Acquisition count rates and data selection
We first examined the observed wide-spectrum count rate per projection for the phantom (20 acquisitions, Fig. 1a and b) and patients (four representative acquisitions, Fig. 1c). In dual-detector mode, the Intevo used for phantom studies saturated at 268 kcps per detector when both detectors were simultaneously exposed to the highest activities (Fig. 1a). Because of the asymmetrical activity distribution in the phantom, it was still possible to obtain non-saturated acquisition data up to 9.34 GBq (i.e., up to 400 kcps on detector 1). When acquiring in single-detector mode (i.e., using only detector 1 over 360°), the absolute saturation level increased to 592 kcps, allowing to quantify up to 15.34 GBq (Fig. 1b). We excluded the two phantom datasets with the lowest activity (0.16 and 0.21 GBq), for which the quantification inaccuracy exceeded 5% in whole phantom or hot objects (Fig. 2). We thus included ten dual-detector acquisitions from 0.32 to 9.34 GBq, plus six single-detector acquisitions from 9.36 to 15.33 GBq for further analysis (n = 16).
For the Symbia on which the patient acquisitions were performed, the differential per-detector absolute saturation threshold that we previously observed (7, 8) was obvious in two patients on Day 1 after treatment (patients 13 and 14, the latter case illustrated in Fig. 1c). These two acquisitions were excluded from further analysis, resulting in 26 quantifiable acquisitions and 12 valid two-timepoint dosimetry studies.
Calibration factors and dead-time constant
The calibration factor and dead-time constant calculated using the valid reconstructed SPECT data (n = 16) and previously described methods (8) were 10.05 ± 0.04 cps/MBq and 0.56 ± 0.14 µs, respectively, for the Intevo. For the Symbia, we used those previously determined by Frezza et al. (8): 9.36 ± 0.01 cps/MBq and 0.550 ± 0.003 µs, respectively. Considering the close similarity of the dead-time constants and the larger uncertainty of that of the Intevo, we elected to use 0.55 µs across the two systems to generate a common DTCF look-up table for both.
Validation of pre-reconstruction dead-time correction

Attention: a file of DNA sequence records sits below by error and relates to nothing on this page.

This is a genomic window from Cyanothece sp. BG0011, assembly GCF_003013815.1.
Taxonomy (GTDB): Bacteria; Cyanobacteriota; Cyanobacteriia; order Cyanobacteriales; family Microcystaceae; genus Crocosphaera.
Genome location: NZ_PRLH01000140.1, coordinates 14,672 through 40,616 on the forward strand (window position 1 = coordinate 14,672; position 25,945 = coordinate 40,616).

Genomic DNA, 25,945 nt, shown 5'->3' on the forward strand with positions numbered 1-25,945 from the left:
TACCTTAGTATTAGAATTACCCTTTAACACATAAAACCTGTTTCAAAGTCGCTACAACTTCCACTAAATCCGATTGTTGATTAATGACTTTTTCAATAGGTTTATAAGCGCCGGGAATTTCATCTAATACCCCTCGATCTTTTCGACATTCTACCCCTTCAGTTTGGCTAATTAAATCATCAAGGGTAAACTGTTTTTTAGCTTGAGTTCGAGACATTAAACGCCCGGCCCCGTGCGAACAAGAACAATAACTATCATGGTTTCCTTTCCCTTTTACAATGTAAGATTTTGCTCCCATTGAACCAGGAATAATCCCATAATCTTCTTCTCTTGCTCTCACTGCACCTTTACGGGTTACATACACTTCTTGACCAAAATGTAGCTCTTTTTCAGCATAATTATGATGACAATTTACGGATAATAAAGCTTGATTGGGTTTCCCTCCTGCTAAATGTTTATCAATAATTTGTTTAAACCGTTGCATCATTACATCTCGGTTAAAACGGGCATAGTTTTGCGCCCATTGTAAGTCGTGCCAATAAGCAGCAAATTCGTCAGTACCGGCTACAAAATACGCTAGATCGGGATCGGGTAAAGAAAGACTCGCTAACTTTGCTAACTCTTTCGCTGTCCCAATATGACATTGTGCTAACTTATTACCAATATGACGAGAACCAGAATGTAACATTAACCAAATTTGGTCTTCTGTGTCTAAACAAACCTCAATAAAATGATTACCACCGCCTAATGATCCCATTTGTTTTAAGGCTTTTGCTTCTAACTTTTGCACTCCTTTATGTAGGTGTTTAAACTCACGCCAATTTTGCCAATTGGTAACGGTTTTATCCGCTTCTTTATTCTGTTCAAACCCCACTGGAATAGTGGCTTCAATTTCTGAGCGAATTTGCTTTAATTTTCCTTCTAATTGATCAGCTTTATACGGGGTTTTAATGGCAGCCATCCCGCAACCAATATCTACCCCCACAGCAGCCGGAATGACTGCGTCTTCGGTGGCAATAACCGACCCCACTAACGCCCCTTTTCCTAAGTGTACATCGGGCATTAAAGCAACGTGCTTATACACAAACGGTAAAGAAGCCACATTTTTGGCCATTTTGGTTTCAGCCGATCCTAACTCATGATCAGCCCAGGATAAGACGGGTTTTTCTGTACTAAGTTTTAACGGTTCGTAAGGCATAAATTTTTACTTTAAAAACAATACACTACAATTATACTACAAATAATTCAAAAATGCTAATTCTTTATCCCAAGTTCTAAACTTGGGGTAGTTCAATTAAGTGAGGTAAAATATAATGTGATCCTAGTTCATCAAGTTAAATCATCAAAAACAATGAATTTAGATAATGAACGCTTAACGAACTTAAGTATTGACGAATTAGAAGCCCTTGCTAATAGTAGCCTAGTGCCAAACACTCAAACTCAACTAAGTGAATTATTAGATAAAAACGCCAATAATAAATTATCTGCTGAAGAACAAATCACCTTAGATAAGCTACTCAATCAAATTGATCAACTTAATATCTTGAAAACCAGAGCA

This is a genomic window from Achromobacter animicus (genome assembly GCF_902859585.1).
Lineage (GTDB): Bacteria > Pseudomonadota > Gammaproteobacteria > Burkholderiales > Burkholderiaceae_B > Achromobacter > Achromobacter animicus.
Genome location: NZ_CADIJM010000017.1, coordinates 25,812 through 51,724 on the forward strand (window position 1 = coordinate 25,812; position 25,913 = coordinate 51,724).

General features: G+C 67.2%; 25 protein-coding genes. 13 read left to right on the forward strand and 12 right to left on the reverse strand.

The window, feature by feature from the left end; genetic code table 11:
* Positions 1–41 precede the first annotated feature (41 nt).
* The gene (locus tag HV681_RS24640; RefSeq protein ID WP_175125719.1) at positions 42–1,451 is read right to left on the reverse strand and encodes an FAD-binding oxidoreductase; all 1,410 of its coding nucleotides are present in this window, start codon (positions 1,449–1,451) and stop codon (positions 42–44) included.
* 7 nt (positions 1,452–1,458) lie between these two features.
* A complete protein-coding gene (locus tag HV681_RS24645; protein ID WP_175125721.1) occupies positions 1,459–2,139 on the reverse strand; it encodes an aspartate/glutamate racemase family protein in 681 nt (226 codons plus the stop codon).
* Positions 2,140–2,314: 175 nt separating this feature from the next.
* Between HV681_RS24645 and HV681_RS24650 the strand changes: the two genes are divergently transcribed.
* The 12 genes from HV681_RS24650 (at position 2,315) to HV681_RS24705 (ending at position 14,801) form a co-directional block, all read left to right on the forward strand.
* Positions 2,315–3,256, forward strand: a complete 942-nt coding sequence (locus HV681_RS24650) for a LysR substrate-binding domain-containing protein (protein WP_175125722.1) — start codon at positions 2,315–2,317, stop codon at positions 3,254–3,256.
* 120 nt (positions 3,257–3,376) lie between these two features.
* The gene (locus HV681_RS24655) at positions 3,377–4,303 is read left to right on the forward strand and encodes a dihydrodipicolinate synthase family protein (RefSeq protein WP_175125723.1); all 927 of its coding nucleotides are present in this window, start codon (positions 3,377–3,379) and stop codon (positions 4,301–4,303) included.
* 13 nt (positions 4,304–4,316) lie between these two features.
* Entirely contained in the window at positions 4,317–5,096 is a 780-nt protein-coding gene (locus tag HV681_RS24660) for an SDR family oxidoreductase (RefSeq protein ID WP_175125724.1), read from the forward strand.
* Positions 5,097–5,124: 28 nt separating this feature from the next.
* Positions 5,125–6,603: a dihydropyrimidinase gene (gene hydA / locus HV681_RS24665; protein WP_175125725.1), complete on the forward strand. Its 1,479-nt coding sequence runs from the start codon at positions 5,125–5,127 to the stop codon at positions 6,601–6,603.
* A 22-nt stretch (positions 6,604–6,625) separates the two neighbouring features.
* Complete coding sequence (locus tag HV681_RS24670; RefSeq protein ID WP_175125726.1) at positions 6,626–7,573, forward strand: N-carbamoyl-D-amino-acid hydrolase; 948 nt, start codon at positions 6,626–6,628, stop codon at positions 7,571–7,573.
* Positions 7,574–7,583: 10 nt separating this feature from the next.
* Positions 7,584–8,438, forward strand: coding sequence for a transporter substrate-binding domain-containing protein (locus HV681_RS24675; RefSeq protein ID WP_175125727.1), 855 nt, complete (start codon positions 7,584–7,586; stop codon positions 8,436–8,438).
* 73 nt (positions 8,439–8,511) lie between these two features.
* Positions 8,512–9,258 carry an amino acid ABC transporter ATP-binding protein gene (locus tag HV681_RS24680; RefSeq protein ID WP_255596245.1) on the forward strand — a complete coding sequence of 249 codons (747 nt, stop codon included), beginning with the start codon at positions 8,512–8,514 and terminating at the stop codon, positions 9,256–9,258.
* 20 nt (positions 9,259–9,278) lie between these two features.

To assess the impact of the random component involved in the methods by which the lost counts were injected into projections, DTCM1 and DTCM2 processing and subsequent reconstructions were done in triplicate for each dataset. For all VOIs under study, both in phantom and in patients, and for both DTCM1 and DTCM2, the median and the maximum coefficients of variation of the VOI counts were 0.27% and 1.50%, respectively. This maximum coefficient of variation was found for tumours in patients (n = 118), whereas those for all other VOIs did not exceed 0.81%. On this basis, we considered that the randomness with which fractional lost counts are distributed in projections before reconstruction has a negligible impact on quantification.
In principle, when using the average DTCF of the acquisition (i.e., based on the average wide-spectrum count rate from all projections), adding lost counts before (i.e., DTCM2) or after (i.e., DTCM3) the reconstruction should be equivalent. For all VOIs under study, both in the phantom and in patients, the median and maximum relative differences in VOI counts between DTCM2 and DTCM3 were 0.06% and − 0.84%, respectively. We thus concluded that DTCM2 is indeed equivalent to DTCM3, and since it offers no advantage over the latter, it was not studied further.
Per-volume vs. per-projection dead-time correction
For the phantom, on a per-VOI basis, the largest median and maximum relative count differences between DTCM3 and DTCM1 were found for the 200-mL background VOI, at 1.08% and 2.38%, respectively. These values were smaller for the other VOIs: -0.28% and − 1.49% for the large saline bag, 0.16% and 0.40% for the small saline bag, and − 0.18% and − 1.24% for the whole phantom (Fig. 3a). There was a trend towards increasing differences as the count rate increased for most VOIs. Two selected slices of the phantom corrected with DTCM1 and DTCM3 are represented along with parametric images of the per-voxel relative count difference (Fig. 4). Although the voxel-to-voxel differences appear heterogeneously distributed, they are of relatively small amplitude.
In patients, on a per-VOI basis, the largest count difference between DTCM3 vs. DTCM1 did not exceed 4% for any VOIs, except for the bone marrow, a VOI with low signal, for which the difference reached − 6.37% in only one case (Fig. 3b). The few occurrences of differences larger than 2% were found at higher counting rates when the DTCF was superior to 1.1.
Impact of dead-time correction methods on dosimetry
In twelve patients with a valid 2-timepoint SPECT/CT study, the median (range) self-absorbed doses were 1.29 (0.23–3.62) Gy for the bone marrow, 6.11 (4.01–9.79) Gy for the left kidney, 5.18 Gy (2.36–7.04) for the right kidney, 5.98 Gy (3.19–7.80) for both kidneys averaged, and 39.76 Gy (1.13–155.68, n = 54) for tumours. The largest median and maximum relative dose differences between DTCM1 vs. DTCM3 were 0.31% and 3.24%, respectively (Fig. 5). Of 102 datapoints, only nine exceeded ± 1%. These were more frequent when DTCF was superior to 1.1.